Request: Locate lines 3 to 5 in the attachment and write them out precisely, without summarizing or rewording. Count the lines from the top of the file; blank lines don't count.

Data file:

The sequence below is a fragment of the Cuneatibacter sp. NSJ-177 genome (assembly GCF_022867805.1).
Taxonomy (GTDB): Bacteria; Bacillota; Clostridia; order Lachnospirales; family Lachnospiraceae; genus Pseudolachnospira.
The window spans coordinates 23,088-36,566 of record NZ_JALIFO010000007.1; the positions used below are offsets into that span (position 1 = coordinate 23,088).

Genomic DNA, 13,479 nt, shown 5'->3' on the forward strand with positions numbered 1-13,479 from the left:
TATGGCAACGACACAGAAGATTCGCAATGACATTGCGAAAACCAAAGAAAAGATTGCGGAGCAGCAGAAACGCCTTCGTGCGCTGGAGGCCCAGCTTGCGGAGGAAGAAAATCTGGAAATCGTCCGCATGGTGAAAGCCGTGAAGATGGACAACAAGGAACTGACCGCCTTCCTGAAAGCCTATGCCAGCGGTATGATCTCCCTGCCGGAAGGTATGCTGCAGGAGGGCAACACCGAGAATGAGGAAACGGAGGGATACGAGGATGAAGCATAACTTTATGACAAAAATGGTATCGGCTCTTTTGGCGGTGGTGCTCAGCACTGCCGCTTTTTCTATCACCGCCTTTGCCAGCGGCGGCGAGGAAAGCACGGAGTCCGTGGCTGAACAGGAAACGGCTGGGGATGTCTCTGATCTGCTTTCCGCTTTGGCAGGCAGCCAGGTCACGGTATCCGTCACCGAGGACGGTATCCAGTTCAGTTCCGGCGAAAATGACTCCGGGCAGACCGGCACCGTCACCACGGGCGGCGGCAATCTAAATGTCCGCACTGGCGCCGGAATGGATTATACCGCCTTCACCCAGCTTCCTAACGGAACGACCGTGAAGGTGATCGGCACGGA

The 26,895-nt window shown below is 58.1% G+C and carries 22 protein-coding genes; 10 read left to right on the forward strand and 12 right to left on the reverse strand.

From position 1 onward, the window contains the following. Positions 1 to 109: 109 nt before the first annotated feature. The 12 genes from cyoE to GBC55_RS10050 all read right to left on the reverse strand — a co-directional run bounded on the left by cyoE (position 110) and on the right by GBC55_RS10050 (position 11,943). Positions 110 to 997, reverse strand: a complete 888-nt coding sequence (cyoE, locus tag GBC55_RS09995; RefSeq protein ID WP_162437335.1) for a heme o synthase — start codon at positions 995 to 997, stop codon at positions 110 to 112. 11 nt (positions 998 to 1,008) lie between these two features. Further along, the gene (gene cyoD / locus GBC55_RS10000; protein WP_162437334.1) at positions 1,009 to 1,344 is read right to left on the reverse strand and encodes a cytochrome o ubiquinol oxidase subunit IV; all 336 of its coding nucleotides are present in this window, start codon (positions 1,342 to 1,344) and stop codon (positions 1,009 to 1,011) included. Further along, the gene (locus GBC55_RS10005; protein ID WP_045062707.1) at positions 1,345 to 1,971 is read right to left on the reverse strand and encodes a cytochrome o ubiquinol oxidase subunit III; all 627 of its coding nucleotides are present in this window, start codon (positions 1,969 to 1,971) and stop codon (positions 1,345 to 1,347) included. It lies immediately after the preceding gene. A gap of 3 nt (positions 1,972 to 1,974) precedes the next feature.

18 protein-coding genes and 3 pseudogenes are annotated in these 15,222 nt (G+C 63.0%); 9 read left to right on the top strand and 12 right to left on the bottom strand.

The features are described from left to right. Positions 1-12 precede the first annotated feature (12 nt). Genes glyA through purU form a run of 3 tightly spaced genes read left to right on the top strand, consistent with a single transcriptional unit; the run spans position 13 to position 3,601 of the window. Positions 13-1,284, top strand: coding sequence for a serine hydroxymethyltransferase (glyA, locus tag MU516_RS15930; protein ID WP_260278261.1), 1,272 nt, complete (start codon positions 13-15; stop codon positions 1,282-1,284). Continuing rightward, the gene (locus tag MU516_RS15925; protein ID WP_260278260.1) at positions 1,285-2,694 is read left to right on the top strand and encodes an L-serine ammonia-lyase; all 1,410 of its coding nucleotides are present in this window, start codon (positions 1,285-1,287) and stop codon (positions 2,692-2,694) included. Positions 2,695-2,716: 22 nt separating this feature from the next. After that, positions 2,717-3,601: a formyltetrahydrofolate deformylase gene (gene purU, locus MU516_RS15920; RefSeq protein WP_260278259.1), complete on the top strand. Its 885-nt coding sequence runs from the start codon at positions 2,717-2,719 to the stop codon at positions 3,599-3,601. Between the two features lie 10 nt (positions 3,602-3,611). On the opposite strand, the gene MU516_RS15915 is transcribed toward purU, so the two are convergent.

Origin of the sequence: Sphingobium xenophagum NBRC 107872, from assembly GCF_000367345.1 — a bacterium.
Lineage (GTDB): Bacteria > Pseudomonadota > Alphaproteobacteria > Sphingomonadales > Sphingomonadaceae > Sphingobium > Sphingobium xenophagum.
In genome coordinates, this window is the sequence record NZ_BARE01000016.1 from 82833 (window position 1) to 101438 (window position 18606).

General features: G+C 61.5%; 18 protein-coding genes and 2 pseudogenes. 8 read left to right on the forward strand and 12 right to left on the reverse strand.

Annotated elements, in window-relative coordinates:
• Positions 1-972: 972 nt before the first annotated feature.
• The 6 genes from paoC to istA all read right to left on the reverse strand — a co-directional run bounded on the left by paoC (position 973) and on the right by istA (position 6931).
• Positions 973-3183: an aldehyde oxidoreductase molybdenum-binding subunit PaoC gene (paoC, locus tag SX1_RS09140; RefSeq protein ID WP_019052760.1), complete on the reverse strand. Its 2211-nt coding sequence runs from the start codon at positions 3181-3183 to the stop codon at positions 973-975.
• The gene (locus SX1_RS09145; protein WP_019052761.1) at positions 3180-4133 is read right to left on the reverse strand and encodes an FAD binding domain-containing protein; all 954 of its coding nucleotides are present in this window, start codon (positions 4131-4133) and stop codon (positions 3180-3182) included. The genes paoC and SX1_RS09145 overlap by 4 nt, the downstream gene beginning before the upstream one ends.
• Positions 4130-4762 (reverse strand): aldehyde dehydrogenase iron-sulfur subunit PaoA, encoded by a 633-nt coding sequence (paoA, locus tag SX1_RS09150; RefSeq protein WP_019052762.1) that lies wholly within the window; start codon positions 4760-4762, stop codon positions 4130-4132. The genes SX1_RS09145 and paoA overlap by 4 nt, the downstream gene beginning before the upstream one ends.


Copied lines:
The window spans coordinates 23,088-36,566 of record NZ_JALIFO010000007.1; the positions used below are offsets into that span (position 1 = coordinate 23,088).

Genomic DNA, 13,479 nt, shown 5'->3' on the forward strand with positions numbered 1-13,479 from the left:
TATGGCAACGACACAGAAGATTCGCAATGACATTGCGAAAACCAAAGAAAAGATTGCGGAGCAGCAGAAACGCCTTCGTGCGCTGGAGGCCCAGCTTGCGGAGGAAGAAAATCTGGAAATCGTCCGCATGGTGAAAGCCGTGAAGATGGACAACAAGGAACTGACCGCCTTCCTGAAAGCCTATGCCAGCGGTATGATCTCCCTGCCGGAAGGTATGCTGCAGGAGGGCAACACCGAGAATGAGGAAACGGAGGGATACGAGGATGAAGCATAACTTTATGACAAAAATGGTATCGGCTCTTTTGGCGGTGGTGCTCAGCACTGCCGCTTTTTCTATCACCGCCTTTGCCAGCGGCGGCGAGGAAAGCACGGAGTCCGTGGCTGAACAGGAAACGGCTGGGGATGTCTCTGATCTGCTTTCCGCTTTGGCAGGCAGCCAGGTCACGGTATCCGTCACCGAGGACGGTATCCAGTTCAGTTCCGGCGAAAATGACTCCGGGCAGACCGGCACCGTCACCACGGGCGGCGGCAATCTAAATGTCCGCACTGGCGCCGGAATGGATTATACCGCCTTCACCCAGCTTCCTAACGGAACGACCGTGAAGGTGATCGGCACGGA